If the employer you’re interviewing with has an office that’s far from your current workplace, this allows them to meet you halfway, so you’re not doing all the legwork travelling to meet them.
Since meeting you is part of their job, they may even offer to come meet you in your neck of the woods.
be selective about in-person interviews
You don’t need to say yes to every interview that comes your way. Taking a phone interview requires little commitment or effort.
However, in-person interviews typically require more planning and schedule shifting. Try save in-person interviews for employers you’re considering more seriously.
Make it a point to have at least one phone interview before agreeing to an in-person interview. A phone interview will give you a better grasp of the job and whether it’s right for you.
If you’ve gone through a phone interview and aren’t sold on the job, ask yourself whether it’s worth investing more of your time.
If you’re not excited about the job now, will an in-person interview change anything? It’s okay to walk away if the fit isn’t right. You’re saving both yourself and the employer time by cutting your losses.
schedule interviews on mondays and fridays
When there’s absolutely no getting around it and you need to use time off to attend an interview, it’s wise to plan so your time off so it falls next to a weekend.
Using a Monday or Friday seems less suspect than taking days off in the middle of the week, especially if you’re trying to keep your job search quiet at your current workplace.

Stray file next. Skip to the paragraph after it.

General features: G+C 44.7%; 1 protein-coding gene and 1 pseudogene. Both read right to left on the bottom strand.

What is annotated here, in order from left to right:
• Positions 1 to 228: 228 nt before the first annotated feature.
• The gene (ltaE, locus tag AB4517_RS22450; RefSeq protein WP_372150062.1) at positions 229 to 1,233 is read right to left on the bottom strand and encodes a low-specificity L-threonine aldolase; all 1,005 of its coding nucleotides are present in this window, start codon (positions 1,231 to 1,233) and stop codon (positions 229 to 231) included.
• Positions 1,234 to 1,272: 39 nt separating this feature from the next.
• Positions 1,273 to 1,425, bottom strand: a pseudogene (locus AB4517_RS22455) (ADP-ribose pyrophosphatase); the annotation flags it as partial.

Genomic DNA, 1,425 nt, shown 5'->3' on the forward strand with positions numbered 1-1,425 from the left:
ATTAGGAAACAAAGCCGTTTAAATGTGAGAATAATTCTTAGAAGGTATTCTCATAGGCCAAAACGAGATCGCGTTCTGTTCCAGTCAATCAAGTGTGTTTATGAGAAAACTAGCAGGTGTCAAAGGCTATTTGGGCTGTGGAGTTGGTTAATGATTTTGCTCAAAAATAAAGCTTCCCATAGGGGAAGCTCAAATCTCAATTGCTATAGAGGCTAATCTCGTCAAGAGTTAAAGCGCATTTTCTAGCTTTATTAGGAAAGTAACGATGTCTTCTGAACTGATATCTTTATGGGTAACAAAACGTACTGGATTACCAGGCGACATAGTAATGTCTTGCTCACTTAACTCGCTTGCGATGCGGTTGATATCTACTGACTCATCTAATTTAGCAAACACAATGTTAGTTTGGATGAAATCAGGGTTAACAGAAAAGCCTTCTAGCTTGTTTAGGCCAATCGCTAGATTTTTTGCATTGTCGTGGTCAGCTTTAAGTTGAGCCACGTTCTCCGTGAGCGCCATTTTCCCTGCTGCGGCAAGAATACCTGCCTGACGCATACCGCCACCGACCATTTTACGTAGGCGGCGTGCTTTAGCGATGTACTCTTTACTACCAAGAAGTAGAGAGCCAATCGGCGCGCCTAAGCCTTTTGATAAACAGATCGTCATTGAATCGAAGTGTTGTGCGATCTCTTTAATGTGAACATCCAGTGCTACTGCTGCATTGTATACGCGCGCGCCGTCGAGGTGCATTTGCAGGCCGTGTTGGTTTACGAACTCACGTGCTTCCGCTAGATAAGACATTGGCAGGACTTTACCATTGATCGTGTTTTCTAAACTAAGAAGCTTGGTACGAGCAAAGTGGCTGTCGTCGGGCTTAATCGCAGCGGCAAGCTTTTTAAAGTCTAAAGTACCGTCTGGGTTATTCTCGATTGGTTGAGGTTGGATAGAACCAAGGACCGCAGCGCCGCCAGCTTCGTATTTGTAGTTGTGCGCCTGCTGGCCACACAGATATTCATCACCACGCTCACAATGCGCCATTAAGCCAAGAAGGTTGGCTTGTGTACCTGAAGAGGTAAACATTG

It’s not unusual for workers to use vacation days to plan an extra long weekend. However taking a day off in the middle of the week can invite questions from coworkers that you might want to avoid.
plan ahead and group interviews on the same day
Calling in sick the morning of your interview because you didn’t have time to take a day off can be suspicious when you return to work the day after and are completely fine.
It’s even worse if you make a pattern of using single sick days this way. If you need time to plan ahead, most interviewers will make an effort to accommodate you.
If they’re adamant that you need to come in on extremely short notice (in the next day or two) be wary. It’s common to plan an interview a week or two in advance.
If the employer can’t or isn’t willing to accommodate a reasonable timeframe consider it a red flag. Planning in advance also allows you more flexibility to group multiple interviews on the same day, so you can use your time more efficiently.
don’t abuse excuses like family emergencies or appointments
The ‘I have a dentist appointment’ excuse is an old standby to attend an interview without raising your employer’s suspicions.
It’s a convenient excuse that allows you to avoid wasting vacation days which could be spent in more enjoyable ways.
There’s also a low chance of there being follow-up questions from your coworkers. Who wants to talk about the dentist?
The real problem with this excuse (beyond having to lie) crops up when it’s overused. Everyone knows you’re probably not going to the dentist 3 times in the span of two months.
Save these excuses for emergency situations where you absolutely can’t find another solution.
tell your employer you’re job hunting
This remains a pretty radical idea in many workplaces, but it’s gaining popularity (including at tech companies like Netflix). The rationale is simple: it’s better for employers to know an employee is leaving so they can plan ahead. It’s a win-win.
The employee doesn’t have to hide their job search activities and the employer can work on finding a replacement and use any overlap for training and transitioning.
Of course, this option isn’t available to everyone. You need to feel comfortable that your employer will be onboard, and be absolutely sure you want to leave.
Changing your mind won’t be an option if your replacement is already in the works. It’s also not very professional to back out when your employer has made accommodations based on a choice you made.